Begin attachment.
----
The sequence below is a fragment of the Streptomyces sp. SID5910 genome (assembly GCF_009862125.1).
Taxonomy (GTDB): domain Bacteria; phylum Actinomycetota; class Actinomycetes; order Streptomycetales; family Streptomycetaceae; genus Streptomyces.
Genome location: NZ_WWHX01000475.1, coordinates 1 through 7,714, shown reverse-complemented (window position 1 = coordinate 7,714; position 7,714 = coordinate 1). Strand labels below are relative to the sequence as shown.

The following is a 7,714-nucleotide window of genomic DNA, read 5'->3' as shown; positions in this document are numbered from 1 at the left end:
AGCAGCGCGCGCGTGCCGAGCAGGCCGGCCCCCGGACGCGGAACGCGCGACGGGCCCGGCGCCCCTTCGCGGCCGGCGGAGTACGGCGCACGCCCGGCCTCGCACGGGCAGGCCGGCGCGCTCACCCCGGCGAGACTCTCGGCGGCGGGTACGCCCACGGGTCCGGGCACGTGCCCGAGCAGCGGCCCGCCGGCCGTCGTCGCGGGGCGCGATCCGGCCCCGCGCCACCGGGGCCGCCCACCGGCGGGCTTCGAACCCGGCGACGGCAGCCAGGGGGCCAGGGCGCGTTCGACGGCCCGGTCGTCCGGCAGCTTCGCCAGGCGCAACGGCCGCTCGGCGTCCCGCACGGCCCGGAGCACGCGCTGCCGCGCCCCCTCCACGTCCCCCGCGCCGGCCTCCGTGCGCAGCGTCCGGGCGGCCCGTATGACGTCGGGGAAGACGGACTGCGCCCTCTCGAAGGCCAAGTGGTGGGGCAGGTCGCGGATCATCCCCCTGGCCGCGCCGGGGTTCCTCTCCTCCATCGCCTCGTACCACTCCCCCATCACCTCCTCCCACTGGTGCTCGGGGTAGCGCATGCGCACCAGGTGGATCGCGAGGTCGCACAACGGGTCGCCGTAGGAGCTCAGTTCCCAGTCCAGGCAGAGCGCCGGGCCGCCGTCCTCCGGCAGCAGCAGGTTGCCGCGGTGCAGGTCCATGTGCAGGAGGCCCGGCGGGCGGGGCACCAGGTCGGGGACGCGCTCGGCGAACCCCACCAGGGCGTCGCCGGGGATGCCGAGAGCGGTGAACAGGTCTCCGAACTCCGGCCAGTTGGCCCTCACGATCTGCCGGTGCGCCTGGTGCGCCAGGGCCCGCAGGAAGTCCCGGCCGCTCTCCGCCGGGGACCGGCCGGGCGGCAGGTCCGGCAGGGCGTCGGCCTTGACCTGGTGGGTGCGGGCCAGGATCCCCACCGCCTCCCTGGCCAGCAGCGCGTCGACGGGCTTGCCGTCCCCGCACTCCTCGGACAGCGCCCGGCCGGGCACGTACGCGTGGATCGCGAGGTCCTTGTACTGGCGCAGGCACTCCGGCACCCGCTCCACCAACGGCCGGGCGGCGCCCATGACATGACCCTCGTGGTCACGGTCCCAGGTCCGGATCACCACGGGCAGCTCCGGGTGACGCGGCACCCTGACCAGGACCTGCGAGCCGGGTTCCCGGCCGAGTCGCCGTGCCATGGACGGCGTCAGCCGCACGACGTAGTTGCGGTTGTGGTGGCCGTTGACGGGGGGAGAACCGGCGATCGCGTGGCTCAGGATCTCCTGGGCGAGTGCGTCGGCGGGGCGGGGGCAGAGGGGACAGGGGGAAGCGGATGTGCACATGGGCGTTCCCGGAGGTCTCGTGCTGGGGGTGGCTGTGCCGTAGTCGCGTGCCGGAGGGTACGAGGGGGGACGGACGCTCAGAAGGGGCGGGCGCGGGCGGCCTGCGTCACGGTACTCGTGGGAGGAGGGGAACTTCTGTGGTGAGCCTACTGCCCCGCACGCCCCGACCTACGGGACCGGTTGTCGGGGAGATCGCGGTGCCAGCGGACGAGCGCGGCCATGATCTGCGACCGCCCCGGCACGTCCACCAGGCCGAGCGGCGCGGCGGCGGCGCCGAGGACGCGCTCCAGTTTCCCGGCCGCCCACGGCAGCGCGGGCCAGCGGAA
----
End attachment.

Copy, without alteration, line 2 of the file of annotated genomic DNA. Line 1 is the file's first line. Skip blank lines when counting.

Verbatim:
Taxonomy (GTDB): domain Bacteria; phylum Actinomycetota; class Actinomycetes; order Streptomycetales; family Streptomycetaceae; genus Streptomyces.